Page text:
Quick 3D-Printed Airfoils With These OpenSCAD Helpers

You know how it is. You’re working on a project that needs to move air or water, or move through air or water, but your 3D design chops and/or your aerodynamics knowledge hold you back from doing the right thing? If you use OpenSCAD, you have no excuse for creating unnecessary turbulence: just click on your favorite foil and paste it right in. [Benjamin]’s web-based utility has scraped the fantastic UIUC airfoil database and does the hard work for you.

While he originally wrote the utility to make the blades for a blower for a foundry, he’s also got plans to try out some 3D printed wind turbines, and naturally has a nice collection of turbine airfoils as well.

If your needs aren’t very fancy, and you just want something with less drag, you might also consider [ErroneousBosch]’s very simple airfoil generator, also for OpenSCAD. Making a NACA-profile wing that’s 120 mm wide and 250 mm long is as simple as airfoil_simple_wing([120, 0030], wing_length=250);

If you have more elaborate needs, or want to design the foil yourself, you can always plot out the points, convert it to a DXF and extrude. Indeed, this is what we’d do if we weren’t modelling in OpenSCAD anyway. But who wants to do all that manual labor?

Between open-source simulators, modelling tools, and 3D printable parts, there’s no excuse for sub-par aerodynamics these days. If you’re going to make a wind turbine, do it right! (And sound off on your favorite aerodynamics design tools in the comments. We’re in the market.)

Retrotechtacular: Forces Acting On An Airfoil

floating film title We’ve probably all experimented with a very clear demonstration of the basic principles of lift: if you’re riding in a car and you put your flattened hand out the window at different angles, your hand will rise and fall like an airplane’s wing, or airfoil. This week’s Retrotechtacular explains exactly how flight is possible through the principles of lift and drag. It’s an Army training documentary from 1941 titled “Aerodynamics: Forces Acting on an Air Foil“.

What is an airfoil? Contextually speaking, it’s the shape of an airplane’s wing. In the face of pressure differences acting upon their surfaces, airfoils produce a useful aerodynamic reaction, such as the lift that makes flight possible. As the film explains, the ideas of lift and drag are measured against the yardstick of relative wind. The force of this wind on the airfoil changes according to the acute angle formed between the airfoil and the direction of the air flow acting upon it. As you may already know, lift is measured at right angles to the relative wind, and drag occurs parallel to it. Lift is opposed by the weight of the foil, and drag by tension.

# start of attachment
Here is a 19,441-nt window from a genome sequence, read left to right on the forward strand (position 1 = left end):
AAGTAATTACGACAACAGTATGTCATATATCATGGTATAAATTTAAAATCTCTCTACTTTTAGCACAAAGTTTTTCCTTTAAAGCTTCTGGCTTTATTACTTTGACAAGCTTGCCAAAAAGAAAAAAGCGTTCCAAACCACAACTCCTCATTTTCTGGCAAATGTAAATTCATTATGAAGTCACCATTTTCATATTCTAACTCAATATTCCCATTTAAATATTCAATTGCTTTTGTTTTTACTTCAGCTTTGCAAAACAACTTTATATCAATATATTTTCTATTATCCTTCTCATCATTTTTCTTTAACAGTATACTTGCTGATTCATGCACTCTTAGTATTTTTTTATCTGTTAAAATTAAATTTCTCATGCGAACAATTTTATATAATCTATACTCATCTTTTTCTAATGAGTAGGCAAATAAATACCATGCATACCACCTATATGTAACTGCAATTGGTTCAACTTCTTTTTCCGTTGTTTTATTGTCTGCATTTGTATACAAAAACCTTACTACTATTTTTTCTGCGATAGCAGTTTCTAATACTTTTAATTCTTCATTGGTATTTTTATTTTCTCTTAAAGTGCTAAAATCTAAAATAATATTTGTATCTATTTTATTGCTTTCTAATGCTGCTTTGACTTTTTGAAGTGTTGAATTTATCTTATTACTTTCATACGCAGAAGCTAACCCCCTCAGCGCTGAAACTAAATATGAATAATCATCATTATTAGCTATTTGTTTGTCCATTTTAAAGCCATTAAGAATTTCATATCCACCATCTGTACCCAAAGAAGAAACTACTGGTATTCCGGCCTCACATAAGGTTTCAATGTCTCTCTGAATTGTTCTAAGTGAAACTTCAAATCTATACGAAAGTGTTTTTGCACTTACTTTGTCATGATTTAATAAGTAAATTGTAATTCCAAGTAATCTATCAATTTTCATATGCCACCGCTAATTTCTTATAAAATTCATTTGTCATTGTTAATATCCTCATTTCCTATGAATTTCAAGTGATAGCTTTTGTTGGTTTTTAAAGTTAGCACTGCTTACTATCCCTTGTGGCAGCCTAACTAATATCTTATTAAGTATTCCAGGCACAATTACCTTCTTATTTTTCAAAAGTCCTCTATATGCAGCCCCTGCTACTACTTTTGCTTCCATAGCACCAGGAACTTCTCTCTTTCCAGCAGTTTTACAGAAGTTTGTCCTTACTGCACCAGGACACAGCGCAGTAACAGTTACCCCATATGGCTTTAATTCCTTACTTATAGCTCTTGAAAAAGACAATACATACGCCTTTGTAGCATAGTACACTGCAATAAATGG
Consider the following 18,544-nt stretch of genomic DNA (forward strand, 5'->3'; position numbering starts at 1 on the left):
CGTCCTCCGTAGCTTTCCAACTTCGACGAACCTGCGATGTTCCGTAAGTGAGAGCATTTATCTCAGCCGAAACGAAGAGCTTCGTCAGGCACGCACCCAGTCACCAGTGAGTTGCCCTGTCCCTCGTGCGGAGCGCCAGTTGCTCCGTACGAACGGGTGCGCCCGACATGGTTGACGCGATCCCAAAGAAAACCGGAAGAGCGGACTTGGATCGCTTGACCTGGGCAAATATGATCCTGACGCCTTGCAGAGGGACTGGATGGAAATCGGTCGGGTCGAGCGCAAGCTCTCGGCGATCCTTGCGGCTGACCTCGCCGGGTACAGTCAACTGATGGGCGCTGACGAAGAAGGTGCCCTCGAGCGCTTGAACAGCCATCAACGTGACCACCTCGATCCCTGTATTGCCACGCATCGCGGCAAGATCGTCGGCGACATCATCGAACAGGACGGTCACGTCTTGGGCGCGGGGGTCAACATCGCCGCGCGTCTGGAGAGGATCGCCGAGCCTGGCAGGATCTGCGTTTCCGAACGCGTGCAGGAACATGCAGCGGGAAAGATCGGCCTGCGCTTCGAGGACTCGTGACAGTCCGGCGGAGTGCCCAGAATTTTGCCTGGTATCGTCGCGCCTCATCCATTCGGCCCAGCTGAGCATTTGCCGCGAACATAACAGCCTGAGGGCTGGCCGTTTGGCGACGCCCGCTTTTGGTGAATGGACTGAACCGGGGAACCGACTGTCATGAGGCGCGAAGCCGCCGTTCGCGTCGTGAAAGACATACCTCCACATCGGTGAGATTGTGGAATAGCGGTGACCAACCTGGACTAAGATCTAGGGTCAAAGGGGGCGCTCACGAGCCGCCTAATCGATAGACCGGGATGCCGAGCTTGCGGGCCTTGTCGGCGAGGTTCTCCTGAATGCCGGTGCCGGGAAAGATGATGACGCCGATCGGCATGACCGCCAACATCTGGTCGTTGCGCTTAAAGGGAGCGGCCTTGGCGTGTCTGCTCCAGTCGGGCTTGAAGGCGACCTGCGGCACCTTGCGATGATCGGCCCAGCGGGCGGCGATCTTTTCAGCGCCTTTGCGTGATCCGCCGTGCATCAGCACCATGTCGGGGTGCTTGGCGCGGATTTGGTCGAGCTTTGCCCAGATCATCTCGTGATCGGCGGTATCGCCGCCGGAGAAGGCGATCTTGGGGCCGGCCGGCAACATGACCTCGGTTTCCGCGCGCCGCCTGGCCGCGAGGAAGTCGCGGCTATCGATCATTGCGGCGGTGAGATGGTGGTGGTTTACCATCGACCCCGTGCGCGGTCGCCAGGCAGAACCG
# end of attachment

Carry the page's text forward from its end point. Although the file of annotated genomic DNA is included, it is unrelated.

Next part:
wind tunnel testing

Airfoils come in several types of thicknesses and curvatures, and the film shows how a chord is derived from each shape. These chords are used to measure and describe the angle of attack in relation to the relative wind.

The forces that act upon an airfoil are measured in wind tunnels which provide straight and predictable airflow. A model airplane is supported by wires that lead to scales. These scales measure drag as well as front and rear lift.

In experimenting with angles of attack, lift and drag increase toward what is known as the stalling angle. After this point, lift decreases abruptly, and drag takes over. Lift and drag are proportional to the area of the wing, the relative wind velocity squared, and the air density. When a plane is in the air, drag is a retarding force that equals the thrust of the craft, or the propelling force.

monometer tubesAirfoil models are also unit tested in wind tunnels. They are built with small tubes running along many points of the foil that sit just under the surface. The tubes leave the model at a single point and are connected to a bank of manometer tubes. These tubes compare the pressures acting on the airfoil model to the reference point of atmospheric pressure. The different liquid levels in the manometer tubes give clear proof of the pressure values along the airfoil. These levels are photographed and mapped to a pressure curve. Now, a diagram can be made to show the positive and negative pressures relative to the angle of attack.

In closing, we are shown the effects of a dive on lift as an aircraft approaches and reaches terminal velocity, and that lift is attained again by pulling slowly out of the dive. Remember that the next time you fly your hand-plane out the window.

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